Portsmouth already has the pieces in place. Now it’s time to mark the gateways, fly some banners, create a website, engage the community, attract more art and artists, and promote the new Portsmouth Arts and Cultural District. Maybe even give it a new, snappy name?
Karen Burgess, a member of the Portsmouth Museum and Fine Arts Commission says, “Portsmouth already had all the elements of an arts district but was not being formally recognized as one.” She and other members of the Commission have been working on the proposal for an Arts and Cultural District since 2012.
They spent several years studying other successful arts districts across the country. They reached out to Portsmouth city officials from the Economic Development Office, the Planning Department and Portsmouth Museums. One of their goals was “to engage the community in the early stages of development.” They went out to speak and get feedback from community groups, artists, civic leagues, businesses, and faith organizations. They developed a vision and a mission statement.
There are already five museums in Portsmouth, including the Portsmouth Art and Cultural Center in the beautiful old Courthouse and the Portsmouth Colored Community Library Museum.
Already within the newly designated Arts District are Tidewater Community College’s Visual Arts Center, historic sites and homes throughout Olde Towne, the Commodore, a restored classic movie theater, the Portsmouth Pavilion, where Kenny “Babyface” Edmonds will perform on September 21, lots of fabulous public art, and Orzo Studio.
There are many other elements of a great arts district in place. Portsmouth already allows artists to live above their studios and shops. Karen Burgess would love to see more small shops and “other arts-related businesses expanding” into Portsmouth. There are some great old buildings downtown that would be perfect for artists.
Portsmouth has a beautiful waterfront. The new seawall is almost ready. The Legend Brewing Company Depot has a great patio right where the ferry docks at High Street Landing. You can’t have an arts district without at least one brewery.
There are all kinds of excellent restaurants in Portsmouth. I love HomeGrown, where the chef selects his produce for the week at the Saturday Olde Towne Farmers Market then walks across the street to his restaurant and creates a menu. Roger Brown’s Restaurant and Sports Bar has live music and a big patio on High Street. The Bier Garden reminds me of my time in Germany. There are many fun places to eat and drink, all within walking distance in the new Arts and Cultural District.
Portsmouth also hosts some quality arts and cultural events. The Seawall Art Show sets up on High Street every August. The Umoja Festival of African-American Culture is free to everyone each May at the Portsmouth Pavilion. There is an “Antiques to Flea Market” every first Saturday of the month in the Middle Street Garage, just off High Street. For a full listing of Portsmouth events, go to here.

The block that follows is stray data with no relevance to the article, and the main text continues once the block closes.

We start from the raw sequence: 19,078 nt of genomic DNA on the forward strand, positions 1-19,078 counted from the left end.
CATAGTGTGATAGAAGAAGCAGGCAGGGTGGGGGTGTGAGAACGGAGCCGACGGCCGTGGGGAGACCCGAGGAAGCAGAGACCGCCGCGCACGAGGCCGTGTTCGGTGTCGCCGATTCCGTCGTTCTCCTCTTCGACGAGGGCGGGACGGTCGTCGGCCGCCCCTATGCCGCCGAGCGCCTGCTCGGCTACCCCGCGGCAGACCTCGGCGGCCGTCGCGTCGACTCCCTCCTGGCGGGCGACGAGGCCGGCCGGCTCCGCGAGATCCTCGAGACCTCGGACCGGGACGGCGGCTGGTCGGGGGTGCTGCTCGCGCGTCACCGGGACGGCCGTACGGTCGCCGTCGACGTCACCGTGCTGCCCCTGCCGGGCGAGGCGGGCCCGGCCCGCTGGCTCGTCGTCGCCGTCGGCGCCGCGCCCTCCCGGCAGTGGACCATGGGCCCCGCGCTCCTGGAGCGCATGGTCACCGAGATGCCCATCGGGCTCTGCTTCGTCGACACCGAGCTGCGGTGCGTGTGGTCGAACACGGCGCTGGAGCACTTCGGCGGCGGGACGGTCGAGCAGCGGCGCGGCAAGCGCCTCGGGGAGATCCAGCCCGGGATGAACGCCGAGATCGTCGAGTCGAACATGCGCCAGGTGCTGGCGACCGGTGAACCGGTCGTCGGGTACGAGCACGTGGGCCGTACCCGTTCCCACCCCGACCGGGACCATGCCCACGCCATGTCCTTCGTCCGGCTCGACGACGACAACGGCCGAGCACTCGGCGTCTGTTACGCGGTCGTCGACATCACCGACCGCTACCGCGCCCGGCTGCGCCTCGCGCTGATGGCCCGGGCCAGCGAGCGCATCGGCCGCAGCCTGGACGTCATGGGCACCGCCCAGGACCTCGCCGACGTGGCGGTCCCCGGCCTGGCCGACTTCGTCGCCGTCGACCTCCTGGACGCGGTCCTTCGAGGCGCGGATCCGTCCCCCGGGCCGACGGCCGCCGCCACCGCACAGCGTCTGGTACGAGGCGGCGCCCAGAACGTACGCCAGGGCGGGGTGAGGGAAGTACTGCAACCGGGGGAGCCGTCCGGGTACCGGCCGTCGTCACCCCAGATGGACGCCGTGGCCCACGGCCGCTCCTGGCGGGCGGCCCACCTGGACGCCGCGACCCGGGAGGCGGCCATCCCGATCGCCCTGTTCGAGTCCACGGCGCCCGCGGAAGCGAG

Portsmouth has people who believe in the importance of art and are dedicated to the Portsmouth Arts and Cultural District. Karen Burgess believes that “through the arts, we maintain relationships with members of our community and our neighbors. We strengthen our arts and cultural identity.”
Barb Vincent has been working as an artist and supporting public art in Portsmouth for years through Support Portsmouth Public Art.
The Circle of Sail, a large-scale piece of public art commissioned by SPPA, has been approved by City Council to be one of the gateways to the Arts and Cultural District.
Barb says, “Public art not only creates conversations (and don’t we need more of that!) but awakens our curiosity and stimulates our minds. Whether it’s just fun or challenging, it’s a good thing. Art is the heart of Portsmouth.”
Gayle Paul is the Curator of the Portsmouth Art and Cultural Center. She has worked to bring art to Portsmouth that touches the heart of the people who live in this region. The Art and Cultural Center is currently displaying photographs entitled “Portsmouth and the Great War.” They are also exhibiting Susan Styrk’s beautiful works of art and science, “Notes on the State of Virginia.”
Gayle says, “In every community that I have lived, the arts always bring positive growth and new energy. People want to live and play in areas that have a positive feel and impact. I see the designation of the Portsmouth Arts and Cultural District as an opportunity for future collaborations amongst the businesses and our ability to sponsor shared events and attractions.”
Nancy Perry, Director of Museums for the city of Portsmouth, is working with the city departments, the Museum and Fine Arts Commission and anyone else who loves the arts in Portsmouth.
“Downtown Portsmouth is already a Arts and Cultural District in everything but name,” Nancy says. “We don’t have to build it. We need to define it, market it and add to it.”
Nancy says that the next steps are to approve some gateway pieces of art, like the Circle of Sail on the waterfront side, develop some guidelines for public art and artists, create a website with all the information in one place, and fly banners to define the area.
Everyone involved wants there to be even more pride in the city of Portsmouth, make Portsmouth a “ prettier place,” not just downtown, but in the neighborhoods, and make Portsmouth a destination for art.